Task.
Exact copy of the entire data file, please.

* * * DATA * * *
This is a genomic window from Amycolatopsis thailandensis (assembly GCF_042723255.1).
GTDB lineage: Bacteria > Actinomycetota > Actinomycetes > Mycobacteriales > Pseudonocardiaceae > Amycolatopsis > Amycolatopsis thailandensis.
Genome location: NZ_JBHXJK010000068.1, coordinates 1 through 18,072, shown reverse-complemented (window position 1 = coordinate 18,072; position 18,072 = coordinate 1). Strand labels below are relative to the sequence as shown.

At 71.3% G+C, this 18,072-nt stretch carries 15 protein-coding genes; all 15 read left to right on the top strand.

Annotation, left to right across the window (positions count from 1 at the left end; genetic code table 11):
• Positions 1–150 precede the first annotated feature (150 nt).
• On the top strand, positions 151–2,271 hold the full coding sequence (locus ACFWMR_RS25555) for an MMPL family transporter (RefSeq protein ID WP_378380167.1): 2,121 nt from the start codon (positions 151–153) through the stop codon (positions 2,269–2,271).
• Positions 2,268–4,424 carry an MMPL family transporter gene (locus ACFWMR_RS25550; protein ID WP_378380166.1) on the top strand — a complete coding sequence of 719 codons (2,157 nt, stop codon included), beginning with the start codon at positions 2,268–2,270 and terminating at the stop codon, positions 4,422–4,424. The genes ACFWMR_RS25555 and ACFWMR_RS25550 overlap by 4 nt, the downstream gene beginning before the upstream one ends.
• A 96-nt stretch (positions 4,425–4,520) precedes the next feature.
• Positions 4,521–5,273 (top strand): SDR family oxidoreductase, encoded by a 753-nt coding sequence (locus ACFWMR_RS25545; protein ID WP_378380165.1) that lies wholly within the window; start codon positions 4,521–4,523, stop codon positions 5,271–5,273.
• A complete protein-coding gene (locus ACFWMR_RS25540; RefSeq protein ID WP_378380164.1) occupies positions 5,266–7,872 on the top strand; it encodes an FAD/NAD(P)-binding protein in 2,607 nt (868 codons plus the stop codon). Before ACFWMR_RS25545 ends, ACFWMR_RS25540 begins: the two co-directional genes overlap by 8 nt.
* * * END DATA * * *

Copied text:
This is a genomic window from Amycolatopsis thailandensis (assembly GCF_042723255.1).
GTDB lineage: Bacteria > Actinomycetota > Actinomycetes > Mycobacteriales > Pseudonocardiaceae > Amycolatopsis > Amycolatopsis thailandensis.
Genome location: NZ_JBHXJK010000068.1, coordinates 1 through 18,072, shown reverse-complemented (window position 1 = coordinate 18,072; position 18,072 = coordinate 1). Strand labels below are relative to the sequence as shown.

At 71.3% G+C, this 18,072-nt stretch carries 15 protein-coding genes; all 15 read left to right on the top strand.

Annotation, left to right across the window (positions count from 1 at the left end; genetic code table 11):
• Positions 1–150 precede the first annotated feature (150 nt).
• On the top strand, positions 151–2,271 hold the full coding sequence (locus ACFWMR_RS25555) for an MMPL family transporter (RefSeq protein ID WP_378380167.1): 2,121 nt from the start codon (positions 151–153) through the stop codon (positions 2,269–2,271).
• Positions 2,268–4,424 carry an MMPL family transporter gene (locus ACFWMR_RS25550; protein ID WP_378380166.1) on the top strand — a complete coding sequence of 719 codons (2,157 nt, stop codon included), beginning with the start codon at positions 2,268–2,270 and terminating at the stop codon, positions 4,422–4,424. The genes ACFWMR_RS25555 and ACFWMR_RS25550 overlap by 4 nt, the downstream gene beginning before the upstream one ends.
• A 96-nt stretch (positions 4,425–4,520) precedes the next feature.
• Positions 4,521–5,273 (top strand): SDR family oxidoreductase, encoded by a 753-nt coding sequence (locus ACFWMR_RS25545; protein ID WP_378380165.1) that lies wholly within the window; start codon positions 4,521–4,523, stop codon positions 5,271–5,273.
• A complete protein-coding gene (locus ACFWMR_RS25540; RefSeq protein ID WP_378380164.1) occupies positions 5,266–7,872 on the top strand; it encodes an FAD/NAD(P)-binding protein in 2,607 nt (868 codons plus the stop codon). Before ACFWMR_RS25545 ends, ACFWMR_RS25540 begins: the two co-directional genes overlap by 8 nt.